The Earth Hour Race brings Edmonton’s post-secondary institutions together
The competition—and collaboration—is heating up at the third annual Earth Hour Race on March 25. This year, the Amazing Race–style event brings together several teams of two from MacEwan University, the University of Alberta and NAIT.
“The Earth Hour Race involves people throughout the Edmonton community in challenges that test their physical and intellectual skills,” says Kerstyn Lane, outreach and engagement coordinator in the Office of Sustainability. “We created these activities to promote sustainability education in fun and interactive ways, while raising awareness for issues related to environmental conservation and social justice.”
The competition has been fierce in previous years. “Framing participation in Earth Hour as a competition encourages people to participate and make a commitment to pursuing sustainable activities,” says Kayleigh Wiebe, a project planner with the U of A’s sustainability office.
The race is set to kick off Earth Hour, which promotes environmental conservationism with a worldwide campaign to shut off all non-essential electronics for one hour. (Anyone can participate by conserving energy from 8:30 to 9:30 p.m. on March 25.)
While the Earth Hour Race certainly highlights environmental wellness, Kerstyn says the learning outcomes of the event expand beyond the environment.
“The environmental side of sustainability is incredibly important, but we look at Earth Hour as an opportunity to raise awareness for economic, social and cultural well-being as well,” she says. “By including activities in the race that focus on these areas, we hope to make people aware of how sustainability can be applied to the economy and society in general.”
Collaboration between campuses allows this overall state of wellness to be promoted throughout the city.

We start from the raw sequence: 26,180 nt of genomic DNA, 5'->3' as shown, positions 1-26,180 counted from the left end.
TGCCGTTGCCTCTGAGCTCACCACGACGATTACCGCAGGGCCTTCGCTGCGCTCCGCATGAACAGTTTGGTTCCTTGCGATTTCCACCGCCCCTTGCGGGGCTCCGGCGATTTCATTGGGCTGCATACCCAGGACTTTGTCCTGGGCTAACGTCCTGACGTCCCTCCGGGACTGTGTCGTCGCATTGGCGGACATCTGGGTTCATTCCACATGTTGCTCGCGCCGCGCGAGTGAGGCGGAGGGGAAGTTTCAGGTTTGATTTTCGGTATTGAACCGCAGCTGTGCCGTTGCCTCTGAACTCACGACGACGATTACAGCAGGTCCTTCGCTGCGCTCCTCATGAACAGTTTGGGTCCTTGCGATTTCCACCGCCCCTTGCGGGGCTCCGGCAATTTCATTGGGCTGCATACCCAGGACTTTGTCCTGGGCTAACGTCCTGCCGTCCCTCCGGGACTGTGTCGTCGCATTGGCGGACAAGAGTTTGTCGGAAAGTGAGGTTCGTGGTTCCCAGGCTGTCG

NAIT, new to the race this year, is set to host a unique set of challenges, including a solar-powered car race, a turbine construction competition, a cell phone charging activity, and more.
Robert Akkerman, the chairman of the EnviroNAIT committee, says giving one of Canada’s largest polytechnics a seat at the table will bring a different viewpoint to the event.
“Our students certainly have a different perspective on green technology and environment,” he says. “NAIT students are the people that apply the technology that the university students might invent or develop, so I think it's a great marriage.”
That marriage also includes the U of A, which joined the race for the first time last year.
“Our involvement in Earth Hour is one of our biggest areas of off-campus collaboration,” says Kayleigh. “The greatest things we got out of collaborating on this competition last year were our ability to expand our reach of sustainability education and the ability to see what other campuses are doing to inspire sustainable change.”
That change often starts with students.
“The leaders of our future are going to be coming out of our post-secondary institutions,” says Robert. "I think it's great to inform and have a consistent message.”
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